Thursday, August 13 – 1964
Bill Shankly, the dynamo behind League champions Liverpool, thumped the desk in his office under the main stand at Anfield and said: “The European Cup? It’s a war!”
The craggy, gravel-voiced Scot, whose 100 per cent. enthusiasm has lifted Liverpool from being just another Second Division club to England’s representatives in Europe inside four years, went on:
“These foreign clubs stop at nothing to win. It’s all politics with them, and sometimes even ‘secret service.’ They don’t care about the game.
“They’d play eleven full backs if they thought they could win.”
This does not mean that Liverpool won’t mind losing when they play Reykjavik in Iceland on Monday in the first leg of their tie for a place in the last sixteen – as Shankly quickly pointed out.
“We have a chance of three titles this year,” he said. “The League, the FA Cup and the European Cup.
“Of all of them, I’d pick the European Cup as the one I’d like to win most of all.
“And with Ian St. John back at centre forward in two weeks’ time, we’ll fear nobody in the world.”
Shankly admitted that he hardly knew Liverpool the city. “My life revolves between my home and the ground. I spend nearly all my time in these two places. It’s the only way I know.”
He pointed to the famous Kop. “What we do here is for them,” he said. “They are the greatest.”
The Kop is the end where, it is said, thousands of fans “suck” the goals in (only for Liverpool, of course).
“A player who needs inspiring is not a player,” said Shankly.
“But with them behind you, you are doubly inspired.
“They know the game, too. If there’s a great player on the park, they roar with delight every time he touches the ball – no matter whose side he’s on.”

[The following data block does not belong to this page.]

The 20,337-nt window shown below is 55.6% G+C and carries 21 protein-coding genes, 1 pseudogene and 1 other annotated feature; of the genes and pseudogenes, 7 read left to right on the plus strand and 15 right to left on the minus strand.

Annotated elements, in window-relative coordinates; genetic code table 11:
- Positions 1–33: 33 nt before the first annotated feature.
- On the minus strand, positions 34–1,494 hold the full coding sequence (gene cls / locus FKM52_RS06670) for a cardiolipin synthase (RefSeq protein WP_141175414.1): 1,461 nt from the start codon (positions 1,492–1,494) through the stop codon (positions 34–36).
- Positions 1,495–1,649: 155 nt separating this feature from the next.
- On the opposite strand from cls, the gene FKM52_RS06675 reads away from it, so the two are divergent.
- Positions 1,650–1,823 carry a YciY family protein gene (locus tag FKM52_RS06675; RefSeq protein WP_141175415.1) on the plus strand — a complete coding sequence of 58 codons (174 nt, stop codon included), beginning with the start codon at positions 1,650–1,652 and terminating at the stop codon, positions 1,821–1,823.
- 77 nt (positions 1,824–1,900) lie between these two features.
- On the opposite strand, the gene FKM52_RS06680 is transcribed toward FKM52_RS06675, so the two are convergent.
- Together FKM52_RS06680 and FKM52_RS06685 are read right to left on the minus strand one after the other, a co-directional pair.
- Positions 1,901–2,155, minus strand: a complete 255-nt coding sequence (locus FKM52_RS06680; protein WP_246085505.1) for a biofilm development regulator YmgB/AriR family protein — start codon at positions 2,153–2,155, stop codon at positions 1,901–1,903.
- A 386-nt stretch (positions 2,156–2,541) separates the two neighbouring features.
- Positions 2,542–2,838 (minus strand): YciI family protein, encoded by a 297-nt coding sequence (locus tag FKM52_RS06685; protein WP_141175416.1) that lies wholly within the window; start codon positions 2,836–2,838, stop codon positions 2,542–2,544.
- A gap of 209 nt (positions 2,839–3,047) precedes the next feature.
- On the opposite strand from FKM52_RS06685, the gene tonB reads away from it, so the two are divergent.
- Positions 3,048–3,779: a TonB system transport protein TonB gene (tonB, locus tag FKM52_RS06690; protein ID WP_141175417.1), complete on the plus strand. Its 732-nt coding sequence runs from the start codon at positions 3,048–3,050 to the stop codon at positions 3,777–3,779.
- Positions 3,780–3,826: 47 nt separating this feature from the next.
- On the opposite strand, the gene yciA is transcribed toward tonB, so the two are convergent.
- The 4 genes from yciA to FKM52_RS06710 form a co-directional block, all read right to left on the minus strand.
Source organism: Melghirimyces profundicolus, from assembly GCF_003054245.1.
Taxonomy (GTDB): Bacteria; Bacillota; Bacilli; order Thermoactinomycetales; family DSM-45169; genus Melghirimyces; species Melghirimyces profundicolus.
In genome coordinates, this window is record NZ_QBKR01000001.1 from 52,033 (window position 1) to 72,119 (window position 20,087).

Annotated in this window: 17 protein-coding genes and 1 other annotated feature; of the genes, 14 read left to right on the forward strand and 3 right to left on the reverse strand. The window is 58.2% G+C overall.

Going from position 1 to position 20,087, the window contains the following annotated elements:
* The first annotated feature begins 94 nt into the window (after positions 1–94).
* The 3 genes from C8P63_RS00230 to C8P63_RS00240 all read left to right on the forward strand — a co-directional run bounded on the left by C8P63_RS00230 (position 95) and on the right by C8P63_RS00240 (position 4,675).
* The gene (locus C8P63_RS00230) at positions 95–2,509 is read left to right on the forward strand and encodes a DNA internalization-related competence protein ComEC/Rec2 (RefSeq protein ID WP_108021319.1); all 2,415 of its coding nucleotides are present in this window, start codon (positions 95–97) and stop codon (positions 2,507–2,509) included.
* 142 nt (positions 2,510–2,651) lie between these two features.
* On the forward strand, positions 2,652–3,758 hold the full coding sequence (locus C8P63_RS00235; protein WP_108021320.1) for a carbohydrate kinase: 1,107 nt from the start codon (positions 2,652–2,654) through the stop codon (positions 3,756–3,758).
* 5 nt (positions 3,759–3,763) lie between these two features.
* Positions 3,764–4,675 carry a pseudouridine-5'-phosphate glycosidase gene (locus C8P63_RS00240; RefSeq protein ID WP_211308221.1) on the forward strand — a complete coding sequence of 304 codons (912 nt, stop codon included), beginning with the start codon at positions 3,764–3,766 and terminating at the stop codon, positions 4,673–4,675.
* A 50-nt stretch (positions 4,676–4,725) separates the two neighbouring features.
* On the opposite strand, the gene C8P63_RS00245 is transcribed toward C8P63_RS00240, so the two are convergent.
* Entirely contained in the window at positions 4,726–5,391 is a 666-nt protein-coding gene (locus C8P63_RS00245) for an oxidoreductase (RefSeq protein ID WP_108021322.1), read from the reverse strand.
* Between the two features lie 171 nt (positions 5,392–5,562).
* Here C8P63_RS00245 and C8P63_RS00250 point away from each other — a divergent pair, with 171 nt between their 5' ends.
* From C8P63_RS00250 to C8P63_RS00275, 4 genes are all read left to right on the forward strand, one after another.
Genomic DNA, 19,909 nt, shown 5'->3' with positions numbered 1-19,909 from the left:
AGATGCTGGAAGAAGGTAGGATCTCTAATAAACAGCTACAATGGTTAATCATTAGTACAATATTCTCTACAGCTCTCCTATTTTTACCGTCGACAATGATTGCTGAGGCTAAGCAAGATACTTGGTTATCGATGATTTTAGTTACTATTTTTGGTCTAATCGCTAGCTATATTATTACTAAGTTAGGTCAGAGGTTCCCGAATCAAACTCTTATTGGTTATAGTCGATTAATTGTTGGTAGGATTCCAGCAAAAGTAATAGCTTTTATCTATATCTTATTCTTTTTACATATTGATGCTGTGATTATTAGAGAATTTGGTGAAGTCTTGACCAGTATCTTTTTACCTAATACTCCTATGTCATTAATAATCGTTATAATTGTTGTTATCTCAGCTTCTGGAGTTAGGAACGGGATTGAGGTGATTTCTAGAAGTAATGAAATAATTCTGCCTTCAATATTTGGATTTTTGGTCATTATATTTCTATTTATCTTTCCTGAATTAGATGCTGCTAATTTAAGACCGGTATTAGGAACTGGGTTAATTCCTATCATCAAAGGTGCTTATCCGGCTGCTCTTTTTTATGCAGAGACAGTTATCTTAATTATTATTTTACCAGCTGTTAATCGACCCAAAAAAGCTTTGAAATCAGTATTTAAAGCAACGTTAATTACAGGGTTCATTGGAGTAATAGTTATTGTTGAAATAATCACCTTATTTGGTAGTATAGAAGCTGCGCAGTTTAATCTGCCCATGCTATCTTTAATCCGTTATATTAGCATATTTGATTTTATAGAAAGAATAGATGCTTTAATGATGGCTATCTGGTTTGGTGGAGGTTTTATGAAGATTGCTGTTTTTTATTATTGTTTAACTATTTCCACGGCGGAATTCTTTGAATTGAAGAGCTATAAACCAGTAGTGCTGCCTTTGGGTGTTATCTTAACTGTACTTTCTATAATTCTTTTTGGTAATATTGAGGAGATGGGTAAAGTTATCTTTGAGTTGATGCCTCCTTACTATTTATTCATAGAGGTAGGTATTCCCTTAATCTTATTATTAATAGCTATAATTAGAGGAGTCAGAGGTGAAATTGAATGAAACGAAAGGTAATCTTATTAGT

One of those greats is Peter Thompson, 24, who came to Liverpool a year ago as another promising player. Under Shankly he has rapidly matured to become an England star.
“I don’t think I’d have achieved this much if I hadn’t come to Liverpool,” Peter told us.
“The boss gave me confidence. Before a game he’ll make you feel that no one on earth can beat you.”
Skipper Ron Yeats – “the greatest centre half in the country,” says Shankly – has a personal reason for doing well in Europe.
“I’m keeping my fingers crossed,” said the giant Scot, “that a good showing will finally get me my first Scottish ‘cap.’”
Yeats’ job is to keep the team steady in time of crisis.
“I’m that kind of player,” he said. “I always play steady and the boys usually follow. Of course if there’s any shouting to be done, I do it. But I leave the boss to tell them how to play.” It seems to work!
The easy draw against Reykjavik is in contrast to neighbours Everton’s luck last year. They went out in their first try to the eventual champions, Inter Milan.
“This way we can ease into the competition,” said another international star, Roger Hunt, who scored 32 goals last season, “We’ll get the feel of the two leg matches.”
Tomorrow Liverpool face West Ham in the Charity Shield. It will be the mixture as before. Liverpool’s style may not match the brilliance of the Spurs in their “Double” year – but it’s certainly effective.
“I tell my players not to dribble in midfield,” says Shankly.
“They pass from man to man until they strike and then they do it with deadly effiency.”
(Copyright: Daily Mirror, 14-08-1964)